The second approach (see section 5.2) follows a different procedure which is better suited for comparison with the results of Refs. [4, 5]. For this, we feed the neural network the same input data as in the first approach but then predict the cumulative index after years until the end of the forecasting period. Furthermore, in this second approach we use the coefficient of determination, , instead of the correlation coefficient, , to quantify the goodness of our prediction because the same procedure was followed in Refs. [4, 5].
Unless otherwise stated, our general procedure is to employ 20 rounds of Monte Carlo crossvalidation – i.e. redo the random split into training and validation data 20 times and retrain the neural network – and report the mean as well as the standard deviation. One reason for employing crossvalidation is that different splits of our dataset into training and validation data leads to slightly different results as will be further discussed below. Another reason is that our dataset is not particularly large. Crossvalidation then allows to avoid splitting our dataset into a training, a validation, and test group while still avoiding overfitting to a particular split into training and validation data.
3 Data
We have obtained the publications for each author from the arXiv through the publicly available Open Archives Initiative API [6] and corresponding citation data from Paperscape [7]. For the purposes of this present work, we consider only the publications in the ‘physics’ set, which gives us a total of 934,650 papers. Journal Impact Factors (JIFs) are taken from Ref. [8]. We group together similar author names and treat them as a single author by the same procedure as laid out in [9].
From the complete dataset, we select a sample of authors and trim it in various ways. First, we require that they published their first arXiv paper between 1/1/1996 and 1/1/2003. We have chosen that period to span the time between 5 and 12 years prior to the cutoff which matches the procedure of Ref. [5].
We then remove authors who have published fewer than 5 or more than 500 papers to avoid statistical outliers which would unduly decrease the predictivity of our method.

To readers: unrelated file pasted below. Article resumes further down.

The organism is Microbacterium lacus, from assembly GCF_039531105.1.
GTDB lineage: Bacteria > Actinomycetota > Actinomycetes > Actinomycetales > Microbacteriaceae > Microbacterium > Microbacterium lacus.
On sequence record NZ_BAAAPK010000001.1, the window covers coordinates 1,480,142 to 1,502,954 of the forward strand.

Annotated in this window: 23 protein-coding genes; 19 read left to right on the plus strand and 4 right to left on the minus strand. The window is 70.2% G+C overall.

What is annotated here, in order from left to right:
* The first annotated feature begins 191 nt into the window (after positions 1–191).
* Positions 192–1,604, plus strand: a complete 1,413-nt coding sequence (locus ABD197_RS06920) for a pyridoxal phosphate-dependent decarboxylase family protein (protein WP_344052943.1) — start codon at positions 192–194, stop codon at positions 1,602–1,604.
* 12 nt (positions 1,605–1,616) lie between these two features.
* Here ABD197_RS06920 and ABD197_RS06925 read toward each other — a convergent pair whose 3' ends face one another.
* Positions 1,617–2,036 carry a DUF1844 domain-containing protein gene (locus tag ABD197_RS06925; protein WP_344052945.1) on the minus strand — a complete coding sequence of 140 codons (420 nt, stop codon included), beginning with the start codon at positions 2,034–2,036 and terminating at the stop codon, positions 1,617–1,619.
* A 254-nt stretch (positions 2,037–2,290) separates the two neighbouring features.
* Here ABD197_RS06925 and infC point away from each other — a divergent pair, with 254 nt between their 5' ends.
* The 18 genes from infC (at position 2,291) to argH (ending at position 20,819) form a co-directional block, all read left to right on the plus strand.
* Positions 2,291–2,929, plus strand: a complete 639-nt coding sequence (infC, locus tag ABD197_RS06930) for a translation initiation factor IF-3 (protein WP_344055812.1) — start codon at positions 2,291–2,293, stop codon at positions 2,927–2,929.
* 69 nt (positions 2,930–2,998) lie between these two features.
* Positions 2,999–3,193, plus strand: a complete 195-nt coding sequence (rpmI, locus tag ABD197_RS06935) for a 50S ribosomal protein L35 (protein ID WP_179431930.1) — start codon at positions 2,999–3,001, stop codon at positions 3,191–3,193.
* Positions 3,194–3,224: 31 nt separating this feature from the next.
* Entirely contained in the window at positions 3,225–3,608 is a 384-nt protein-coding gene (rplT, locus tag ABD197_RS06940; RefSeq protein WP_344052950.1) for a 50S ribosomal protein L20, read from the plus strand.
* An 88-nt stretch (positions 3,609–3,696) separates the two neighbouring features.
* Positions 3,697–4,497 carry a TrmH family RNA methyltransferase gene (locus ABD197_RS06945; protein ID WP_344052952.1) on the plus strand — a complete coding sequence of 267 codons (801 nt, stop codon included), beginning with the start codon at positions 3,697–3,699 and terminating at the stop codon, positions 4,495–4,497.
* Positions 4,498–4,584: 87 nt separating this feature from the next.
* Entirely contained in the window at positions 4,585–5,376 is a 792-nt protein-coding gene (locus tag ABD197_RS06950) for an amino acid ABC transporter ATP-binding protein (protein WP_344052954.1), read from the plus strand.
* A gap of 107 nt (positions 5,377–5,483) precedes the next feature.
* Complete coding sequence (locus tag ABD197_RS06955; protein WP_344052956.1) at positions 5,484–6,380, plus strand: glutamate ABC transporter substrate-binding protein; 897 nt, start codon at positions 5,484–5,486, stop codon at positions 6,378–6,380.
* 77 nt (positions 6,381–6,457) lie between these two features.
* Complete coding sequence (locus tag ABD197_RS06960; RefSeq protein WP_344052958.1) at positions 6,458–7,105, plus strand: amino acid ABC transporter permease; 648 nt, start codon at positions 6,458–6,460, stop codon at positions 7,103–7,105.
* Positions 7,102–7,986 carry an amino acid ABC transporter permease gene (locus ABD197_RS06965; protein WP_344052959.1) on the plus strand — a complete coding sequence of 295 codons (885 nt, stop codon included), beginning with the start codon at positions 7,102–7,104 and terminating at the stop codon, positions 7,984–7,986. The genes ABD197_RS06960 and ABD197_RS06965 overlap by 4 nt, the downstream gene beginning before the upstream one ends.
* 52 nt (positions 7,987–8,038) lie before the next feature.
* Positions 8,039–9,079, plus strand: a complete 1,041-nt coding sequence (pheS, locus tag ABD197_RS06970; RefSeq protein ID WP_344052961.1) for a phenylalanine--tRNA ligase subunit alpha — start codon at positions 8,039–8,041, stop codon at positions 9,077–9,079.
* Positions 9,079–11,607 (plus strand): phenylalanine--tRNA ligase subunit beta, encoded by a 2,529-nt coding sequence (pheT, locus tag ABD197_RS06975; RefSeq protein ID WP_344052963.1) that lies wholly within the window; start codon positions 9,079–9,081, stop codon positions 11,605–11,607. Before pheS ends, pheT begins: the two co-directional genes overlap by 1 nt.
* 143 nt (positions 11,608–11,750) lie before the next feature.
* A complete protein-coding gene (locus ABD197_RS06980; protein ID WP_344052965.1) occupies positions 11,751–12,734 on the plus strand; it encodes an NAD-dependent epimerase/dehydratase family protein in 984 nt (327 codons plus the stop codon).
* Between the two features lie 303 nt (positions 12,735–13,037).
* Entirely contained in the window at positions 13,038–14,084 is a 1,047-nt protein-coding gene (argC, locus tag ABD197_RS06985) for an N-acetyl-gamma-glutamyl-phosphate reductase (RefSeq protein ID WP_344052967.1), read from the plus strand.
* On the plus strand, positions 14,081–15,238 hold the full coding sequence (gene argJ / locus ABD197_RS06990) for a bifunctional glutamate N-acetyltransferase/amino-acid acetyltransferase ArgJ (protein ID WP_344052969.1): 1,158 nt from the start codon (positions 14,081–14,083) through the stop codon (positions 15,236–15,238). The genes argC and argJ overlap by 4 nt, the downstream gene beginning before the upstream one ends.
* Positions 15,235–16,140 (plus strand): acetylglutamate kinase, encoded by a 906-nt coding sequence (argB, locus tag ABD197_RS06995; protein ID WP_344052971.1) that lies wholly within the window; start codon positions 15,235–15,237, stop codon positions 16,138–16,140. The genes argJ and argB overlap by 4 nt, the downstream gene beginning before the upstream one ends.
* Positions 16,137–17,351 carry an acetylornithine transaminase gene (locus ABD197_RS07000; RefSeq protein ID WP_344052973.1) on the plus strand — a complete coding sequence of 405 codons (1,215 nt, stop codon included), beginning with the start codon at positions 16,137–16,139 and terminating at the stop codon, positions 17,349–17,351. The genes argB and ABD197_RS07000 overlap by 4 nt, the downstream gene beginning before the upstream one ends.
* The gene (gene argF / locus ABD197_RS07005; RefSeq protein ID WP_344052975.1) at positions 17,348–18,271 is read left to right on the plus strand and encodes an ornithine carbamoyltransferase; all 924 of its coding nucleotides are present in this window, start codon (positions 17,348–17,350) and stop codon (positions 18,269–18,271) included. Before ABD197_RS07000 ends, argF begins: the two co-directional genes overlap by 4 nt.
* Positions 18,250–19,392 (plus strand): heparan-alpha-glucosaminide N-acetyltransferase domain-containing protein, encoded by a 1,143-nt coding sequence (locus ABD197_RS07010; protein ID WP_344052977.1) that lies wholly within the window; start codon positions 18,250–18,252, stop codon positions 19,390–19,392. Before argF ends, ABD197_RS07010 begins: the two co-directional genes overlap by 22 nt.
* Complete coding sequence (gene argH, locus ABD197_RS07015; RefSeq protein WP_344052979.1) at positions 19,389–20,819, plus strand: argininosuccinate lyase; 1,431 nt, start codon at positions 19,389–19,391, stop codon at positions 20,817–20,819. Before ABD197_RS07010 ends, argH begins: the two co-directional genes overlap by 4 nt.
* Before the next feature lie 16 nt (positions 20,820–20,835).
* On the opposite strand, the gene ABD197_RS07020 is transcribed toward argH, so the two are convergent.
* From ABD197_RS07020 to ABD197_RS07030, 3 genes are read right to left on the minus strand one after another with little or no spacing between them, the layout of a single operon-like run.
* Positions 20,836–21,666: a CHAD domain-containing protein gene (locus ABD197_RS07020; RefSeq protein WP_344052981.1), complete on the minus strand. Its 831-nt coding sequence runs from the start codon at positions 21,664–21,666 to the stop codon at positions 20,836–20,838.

Finally, we exclude collaborations, since their publication activity differs greatly from that of individuals. For this, we remove all author names that contain the word ‘collaboration’ and all papers with more than 30 authors.
After this, we are left with a sample of 39,412 author IDs. From these, we randomly chose a subset of 28,000 as the ‘training group’. The rest is our validation data by help of which we evaluate how well the neural network performs after training is completed. Note that this random split into training and validation data is done independently for each round of crossvalidation.
4 The Neural Network
We used a feedforward neural network, which means that the neural network consists of layers of neurons where the input of the neurons in one layer is the output of the neurons in the previous layer and the layers are not arranged as a cycle. The output of the first layer are the input data described in Appendix A, and the output of the last layer is taken as the output of the whole neural network. In our case, the last layer consists of ten neurons such that the neural network’s output is list of ten real numbers.
For this network, the output of the neurons in one layer follows from the output of the neurons in the previous layer by
(1) 
Here,
is a vector which contains the outputs of the
neurons in one layer, is a vector which contains the outputs of the neurons in the previous layer, is a real matrix whose elements are called the weights and is a real vector with elements which are called the biases. Further, is a function which is applied to each element of the vectorand is called the activation function. The weights and biases are different for each layer, so that for each added layer one gets another weight matrix and another bias vector. These are the free parameters of the neural network which are determined by the training procedure.